by Enid Tsui
05 OCT 2021
Eighty years ago, French composer Olivier Messiaen and three fellow inmates at a German prisoner-of-war camp performed a groundbreaking piece of chamber music in front of prisoners and Nazi guards on a freezing winter day.
Mournful, foreboding and ultimately transcendental, Quatuor pour la fin du temps (Quartet for the End of Time) is today considered a Messiaen masterpiece and a potent symbol of how great art is called forth in dire circumstances.
This deeply spiritual work will bring solace in our own unsettling time when it is given a live performance in Hong Kong on October 8 as part of celebrations of the 40th anniversary of the University of Hong Kong’s Department of Music.
The concert programme will begin with Fiery Rustles of Rain, a new work by Professor Joshua Chan Kam-biu inspired by Messiaen’s work and by Chan’s own experience this summer.
“I was in Beijing for two months. That’s where my wife works, and I hadn’t seen her for a while because of the pandemic. One day, we were caught in a rainstorm as fierce as what we get in Hong Kong when there is a No 10 typhoon. It was very sudden and came from nowhere,” he recalls.
It was an angst-inducing moment. But waiting out the storm in the presence of a loved one created a warm memory, he says. As an allegory for coping with unforeseen events, his music celebrates the camaraderie within the university.
“In its 40 years, the department has been through many storms. It is true for any organisation. But they become moments to be cherished when you can find shelter together with friends and colleagues,” Chan says.
Among the people his music pays tribute to is the late Rayson Huang Li-sung, a keen violinist and professor who set up the music department when he was vice-chancellor of the university.
“He used to come to our events a lot. I remember him saying that back in 1941, the year Messiaen wrote the Quatuor, the Japanese had invaded Hong Kong. He was a student here then, and was told that he and his class could graduate straightaway without completing their final year. He would say it like it’s funny,” he says.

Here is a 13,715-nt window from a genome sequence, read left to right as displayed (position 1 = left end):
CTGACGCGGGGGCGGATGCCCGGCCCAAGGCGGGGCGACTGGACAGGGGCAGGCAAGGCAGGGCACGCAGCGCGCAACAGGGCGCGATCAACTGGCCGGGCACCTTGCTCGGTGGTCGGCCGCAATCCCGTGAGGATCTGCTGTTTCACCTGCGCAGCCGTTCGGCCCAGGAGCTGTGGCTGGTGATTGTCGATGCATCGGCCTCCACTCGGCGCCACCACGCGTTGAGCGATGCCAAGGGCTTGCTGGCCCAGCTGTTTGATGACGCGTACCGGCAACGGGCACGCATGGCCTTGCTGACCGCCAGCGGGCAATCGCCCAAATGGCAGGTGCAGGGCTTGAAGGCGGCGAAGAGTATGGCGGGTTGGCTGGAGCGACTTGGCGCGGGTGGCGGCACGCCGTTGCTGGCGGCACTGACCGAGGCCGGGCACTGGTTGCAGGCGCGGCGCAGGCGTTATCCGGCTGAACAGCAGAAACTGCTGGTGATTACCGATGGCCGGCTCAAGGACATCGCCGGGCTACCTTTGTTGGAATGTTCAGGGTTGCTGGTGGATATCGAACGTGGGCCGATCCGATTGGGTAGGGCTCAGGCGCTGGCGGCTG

As for the Messiaen work, Chan often uses it to teach composition techniques and is pleased that it will get a rare airing in Hong Kong. “Messiaen was an amazing teacher and writer about different music systems, and was so unusual in his eagerness in using a variety of materials freely,” he says.
The music refers to the Book of Revelation in the Bible, and Messiaen wrote about the Angel of the Apocalypse enshrouded in a rainbow – perhaps as a result of his synaesthesia, which meant that he could see or feel different colours when he listened to music.
As well as being influenced by his own Catholic belief, the French composer incorporated Indian music and his own, carefully recorded transcriptions of birdsong in his works.
The Quatuor is known to be a challenging piece to play and has an eight-minute solo section for the clarinet, called the “Abyss of The Birds”. The first clarinettist to play it was the Algerian Jewish musician Henri Akoka, who was in the same prison as Messiaen and who later escaped from a moving train to avoid being sent to a concentration camp. (The composer himself was released from prison in 1941, had a long and distinguished career of teaching and writing music and died at the age of 83 in 1992.)
Linus Fung Yat-shan will play the clarinet in the performance on October 8. The other musicians will be Kitty Cheung Man-yui (violin), Eric Yip Chun-hei (cello) and Nancy Loo (piano).